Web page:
Thread: 640 .38 ?
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Old 11-29-2011, 07:32 AM
snubbiefan snubbiefan is offline
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I ran across a blurb somewhere lately that stated any good quality weapon chambered for the 38-special would also safely handle the +p. I think it makes sense, especially in guns like the 640. The construction and quality is the same in those early guns regardless of the serial number prefix. Many 38-specials we see on the market state they will handle +p loads, but are not stamped as such anywhere on the weapon. If you look at the load-tables, +p loads are not that much "hotter" than standard loads....maybe like 10% in the powder charge and generating an increase in pressure from around 15,000 in the special loads up to 17,000 in the +p loads.I doubt that Smith somehow purposely reduced the weapons strength in the models not designated as such. Probably ALL modern-day weapons chambered for the special will easily handle the +p loads. I can't see a manufacturer going to the trouble and expense to make a weapon that would not handle the +p load on purpose if it is designed to handle the special.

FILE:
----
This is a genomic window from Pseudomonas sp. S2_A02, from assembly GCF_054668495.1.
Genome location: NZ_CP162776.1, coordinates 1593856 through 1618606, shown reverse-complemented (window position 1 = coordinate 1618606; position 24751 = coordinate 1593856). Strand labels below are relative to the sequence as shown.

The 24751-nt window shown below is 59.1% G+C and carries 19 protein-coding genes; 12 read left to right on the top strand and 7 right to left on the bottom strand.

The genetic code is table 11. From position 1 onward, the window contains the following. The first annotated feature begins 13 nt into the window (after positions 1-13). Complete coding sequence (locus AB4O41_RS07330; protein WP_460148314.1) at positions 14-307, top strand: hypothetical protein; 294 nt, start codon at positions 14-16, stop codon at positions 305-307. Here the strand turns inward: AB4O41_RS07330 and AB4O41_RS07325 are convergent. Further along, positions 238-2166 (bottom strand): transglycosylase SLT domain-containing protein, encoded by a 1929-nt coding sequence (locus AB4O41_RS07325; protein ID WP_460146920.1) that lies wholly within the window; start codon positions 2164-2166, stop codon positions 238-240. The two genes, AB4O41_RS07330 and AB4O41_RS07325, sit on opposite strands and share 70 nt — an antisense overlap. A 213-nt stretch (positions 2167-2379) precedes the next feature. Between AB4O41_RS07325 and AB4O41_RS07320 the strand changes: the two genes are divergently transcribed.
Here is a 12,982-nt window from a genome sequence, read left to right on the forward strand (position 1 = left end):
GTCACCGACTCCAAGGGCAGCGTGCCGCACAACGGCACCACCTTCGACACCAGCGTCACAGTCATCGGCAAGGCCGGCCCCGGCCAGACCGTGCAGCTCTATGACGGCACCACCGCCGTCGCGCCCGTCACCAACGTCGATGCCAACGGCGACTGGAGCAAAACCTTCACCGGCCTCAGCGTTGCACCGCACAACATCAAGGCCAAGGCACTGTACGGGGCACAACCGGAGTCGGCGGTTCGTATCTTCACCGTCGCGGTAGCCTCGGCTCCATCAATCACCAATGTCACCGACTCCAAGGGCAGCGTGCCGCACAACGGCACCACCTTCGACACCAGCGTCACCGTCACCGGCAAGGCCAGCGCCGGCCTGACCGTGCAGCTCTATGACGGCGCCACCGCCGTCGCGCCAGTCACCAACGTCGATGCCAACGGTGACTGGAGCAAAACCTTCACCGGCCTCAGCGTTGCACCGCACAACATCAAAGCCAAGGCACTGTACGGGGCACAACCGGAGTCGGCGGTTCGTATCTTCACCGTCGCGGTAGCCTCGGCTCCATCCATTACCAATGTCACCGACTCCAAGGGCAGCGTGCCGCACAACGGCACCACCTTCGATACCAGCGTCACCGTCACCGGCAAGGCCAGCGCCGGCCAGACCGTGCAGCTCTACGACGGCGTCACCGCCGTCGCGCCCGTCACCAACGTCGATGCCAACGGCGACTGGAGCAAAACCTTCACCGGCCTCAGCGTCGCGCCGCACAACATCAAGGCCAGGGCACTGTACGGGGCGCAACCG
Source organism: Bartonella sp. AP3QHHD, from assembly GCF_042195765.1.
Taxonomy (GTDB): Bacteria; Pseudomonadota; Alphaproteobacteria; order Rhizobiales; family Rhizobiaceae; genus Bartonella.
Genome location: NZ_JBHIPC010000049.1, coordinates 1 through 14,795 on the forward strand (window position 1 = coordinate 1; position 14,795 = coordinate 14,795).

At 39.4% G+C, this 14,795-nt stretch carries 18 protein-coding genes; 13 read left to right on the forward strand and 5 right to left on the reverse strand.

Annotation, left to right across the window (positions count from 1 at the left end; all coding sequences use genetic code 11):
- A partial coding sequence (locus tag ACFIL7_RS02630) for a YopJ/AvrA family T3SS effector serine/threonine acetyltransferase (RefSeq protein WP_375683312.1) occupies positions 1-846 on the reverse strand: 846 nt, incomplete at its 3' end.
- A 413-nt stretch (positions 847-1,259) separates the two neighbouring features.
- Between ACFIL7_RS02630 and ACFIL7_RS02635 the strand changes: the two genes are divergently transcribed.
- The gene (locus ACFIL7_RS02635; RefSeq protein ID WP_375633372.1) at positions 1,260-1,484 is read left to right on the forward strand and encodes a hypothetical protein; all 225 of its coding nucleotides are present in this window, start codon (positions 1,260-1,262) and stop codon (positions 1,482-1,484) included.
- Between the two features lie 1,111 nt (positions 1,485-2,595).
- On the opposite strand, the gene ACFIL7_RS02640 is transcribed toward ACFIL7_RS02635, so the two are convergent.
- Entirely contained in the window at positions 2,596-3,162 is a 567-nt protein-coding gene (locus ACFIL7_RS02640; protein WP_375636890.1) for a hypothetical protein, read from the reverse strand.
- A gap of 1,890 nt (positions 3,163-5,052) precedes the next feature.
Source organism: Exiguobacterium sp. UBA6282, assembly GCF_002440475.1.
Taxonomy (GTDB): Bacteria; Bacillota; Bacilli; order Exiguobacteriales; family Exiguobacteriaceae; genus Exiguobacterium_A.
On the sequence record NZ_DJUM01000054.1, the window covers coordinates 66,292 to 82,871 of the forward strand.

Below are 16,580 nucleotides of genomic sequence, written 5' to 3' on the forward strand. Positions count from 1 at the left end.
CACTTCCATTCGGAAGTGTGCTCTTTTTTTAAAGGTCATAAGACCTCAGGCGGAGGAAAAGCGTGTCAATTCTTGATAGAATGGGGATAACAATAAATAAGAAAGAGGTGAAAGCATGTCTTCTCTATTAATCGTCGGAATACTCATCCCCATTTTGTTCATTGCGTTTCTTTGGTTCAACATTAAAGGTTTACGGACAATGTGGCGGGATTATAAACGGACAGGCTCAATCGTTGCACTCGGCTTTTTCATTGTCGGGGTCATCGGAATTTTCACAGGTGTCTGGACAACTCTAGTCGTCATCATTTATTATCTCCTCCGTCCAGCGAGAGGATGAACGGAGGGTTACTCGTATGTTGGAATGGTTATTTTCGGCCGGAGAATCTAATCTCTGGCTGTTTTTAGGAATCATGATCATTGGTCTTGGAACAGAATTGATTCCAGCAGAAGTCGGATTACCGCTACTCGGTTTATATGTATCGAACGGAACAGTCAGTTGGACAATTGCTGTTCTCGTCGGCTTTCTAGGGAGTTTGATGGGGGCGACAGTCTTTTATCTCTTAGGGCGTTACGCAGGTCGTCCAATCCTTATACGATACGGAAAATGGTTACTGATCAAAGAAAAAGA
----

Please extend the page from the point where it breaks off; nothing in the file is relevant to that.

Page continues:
Powder manufacturers state there could be as much as a 10 to 15 percent variation in density, so the re-loader has a 10% error already built into the charge if he/she goes by the loading tables. I think it would take more than a +p load to blow the 640 apart. Some folks think the only reason they ever designated the 38-Special as +p was just to sell more expensive ammo and guns so marked anyway. Maybe some of the older weapons would have been pushing the envelope, but not modern-day guns.

Maybe a poor analogy....back-in-the-day you could order a new car with-or-without a heater in it and I know this was the case as recent as 1955. Nowadays....EVERY car comes with a heater.

Last edited by snubbiefan; 11-29-2011 at 08:09 AM.
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